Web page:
Search All of the Math Forum:
Views expressed in these public forums are not endorsed by
Drexel University or The Math Forum.


Rotwang
Posts:
1,684
From:
Swansea
Registered:
7/26/06


Re: Unbounded second derivative
Posted:
Dec 3, 2012 11:57 AM


On 03/12/2012 16:08, José Carlos Santos wrote: > On 03122012 11:17, José Carlos Santos wrote: > >> This is probably very simple, but I can't see it. :) Let f be a twice >> derivable function from [0,+oo[ into R such that: >> >> 1) lim_{x to +oo} f(x) = 0; >> >> 2) lim_{x to +oo} f'(x) does not exist. >> >> Prove that the function f'' is unbounded. > > Forget it! I've done it.
I was half way through a solution when you posted your reply, and it's a fun problem so I may as well finish it:
Since lim_{x > oo} f'(x) != 0, there exists d > 0 such that at least one of the sets {x  f'(x) > 2d} or {x  f'(x) < 2d} is unbounded; wolog let's suppose the first one is. Let M > 0, and let X be such that f(x) < d^2/2M whenever x > X. There exists x > X such that f'(x) > 2d. If f'(x) >= d for all y in [x, x + d/M] then we would have f(x + d/M) >= d^2/2M, so there must exist y such that x < y < x + d/M and f'(y) < d. By the mean value theorem there exists z in [x, y] such that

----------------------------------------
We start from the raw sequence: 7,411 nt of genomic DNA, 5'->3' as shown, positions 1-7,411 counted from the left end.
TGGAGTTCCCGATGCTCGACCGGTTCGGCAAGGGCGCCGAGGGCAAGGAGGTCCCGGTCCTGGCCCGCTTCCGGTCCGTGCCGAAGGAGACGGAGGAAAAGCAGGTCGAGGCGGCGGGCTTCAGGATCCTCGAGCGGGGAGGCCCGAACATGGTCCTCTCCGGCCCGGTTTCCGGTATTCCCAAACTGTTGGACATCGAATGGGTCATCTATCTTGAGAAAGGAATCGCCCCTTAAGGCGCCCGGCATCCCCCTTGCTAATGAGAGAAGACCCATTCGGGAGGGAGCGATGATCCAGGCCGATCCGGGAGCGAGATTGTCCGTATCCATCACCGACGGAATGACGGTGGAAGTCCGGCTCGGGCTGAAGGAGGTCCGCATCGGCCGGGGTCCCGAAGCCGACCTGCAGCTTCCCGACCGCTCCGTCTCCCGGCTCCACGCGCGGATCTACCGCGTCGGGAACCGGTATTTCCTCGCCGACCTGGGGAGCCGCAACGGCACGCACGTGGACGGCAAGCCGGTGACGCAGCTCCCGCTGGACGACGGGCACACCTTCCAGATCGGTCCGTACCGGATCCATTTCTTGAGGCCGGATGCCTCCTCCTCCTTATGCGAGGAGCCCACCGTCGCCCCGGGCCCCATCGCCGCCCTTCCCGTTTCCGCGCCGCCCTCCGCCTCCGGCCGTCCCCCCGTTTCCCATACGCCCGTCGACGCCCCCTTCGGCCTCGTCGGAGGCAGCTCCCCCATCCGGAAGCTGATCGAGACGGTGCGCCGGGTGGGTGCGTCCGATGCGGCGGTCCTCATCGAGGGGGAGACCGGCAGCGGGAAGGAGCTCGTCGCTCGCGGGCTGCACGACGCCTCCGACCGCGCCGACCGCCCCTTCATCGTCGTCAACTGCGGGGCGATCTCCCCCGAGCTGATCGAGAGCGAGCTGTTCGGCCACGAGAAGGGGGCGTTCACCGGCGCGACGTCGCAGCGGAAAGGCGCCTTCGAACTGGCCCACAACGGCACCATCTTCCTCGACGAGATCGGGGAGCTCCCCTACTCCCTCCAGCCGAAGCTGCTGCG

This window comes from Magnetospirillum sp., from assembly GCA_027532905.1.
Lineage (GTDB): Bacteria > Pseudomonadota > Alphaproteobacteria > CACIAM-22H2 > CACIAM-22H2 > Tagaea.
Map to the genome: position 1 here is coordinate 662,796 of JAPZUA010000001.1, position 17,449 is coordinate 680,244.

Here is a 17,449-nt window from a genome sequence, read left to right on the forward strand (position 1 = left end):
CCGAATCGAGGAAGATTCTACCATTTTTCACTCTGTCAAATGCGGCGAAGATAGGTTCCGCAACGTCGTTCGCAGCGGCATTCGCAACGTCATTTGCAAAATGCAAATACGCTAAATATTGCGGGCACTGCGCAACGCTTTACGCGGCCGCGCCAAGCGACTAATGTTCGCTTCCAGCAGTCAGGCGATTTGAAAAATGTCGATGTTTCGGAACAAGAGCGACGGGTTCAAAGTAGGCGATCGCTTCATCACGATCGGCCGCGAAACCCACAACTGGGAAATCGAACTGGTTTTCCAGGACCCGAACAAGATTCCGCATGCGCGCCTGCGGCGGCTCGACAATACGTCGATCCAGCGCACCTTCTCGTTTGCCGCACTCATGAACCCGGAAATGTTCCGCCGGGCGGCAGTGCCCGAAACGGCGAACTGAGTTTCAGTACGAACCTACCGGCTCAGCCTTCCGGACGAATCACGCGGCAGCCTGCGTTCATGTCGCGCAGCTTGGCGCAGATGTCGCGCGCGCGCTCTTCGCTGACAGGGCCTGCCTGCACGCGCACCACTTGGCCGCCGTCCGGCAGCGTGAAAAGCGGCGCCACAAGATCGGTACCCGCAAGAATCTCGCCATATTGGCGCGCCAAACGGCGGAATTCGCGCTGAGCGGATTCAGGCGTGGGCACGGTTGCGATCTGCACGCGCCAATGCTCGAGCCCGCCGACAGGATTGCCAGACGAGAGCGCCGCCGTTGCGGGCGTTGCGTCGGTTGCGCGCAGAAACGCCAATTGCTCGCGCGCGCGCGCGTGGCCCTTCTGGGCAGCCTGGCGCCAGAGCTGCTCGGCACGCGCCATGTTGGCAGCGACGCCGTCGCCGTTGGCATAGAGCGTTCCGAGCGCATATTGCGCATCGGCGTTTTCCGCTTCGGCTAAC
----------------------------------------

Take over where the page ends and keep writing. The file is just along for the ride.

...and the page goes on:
f''(z) = (f'(y)  f'(x))/(y  x) >= d/(d/M) = M.
Since this is true for any M, f'' is unbounded.
Did you find an easier way?
 I have made a thing that superficially resembles music:
http://soundcloud.com/eroneity/weberatedourowncrapiness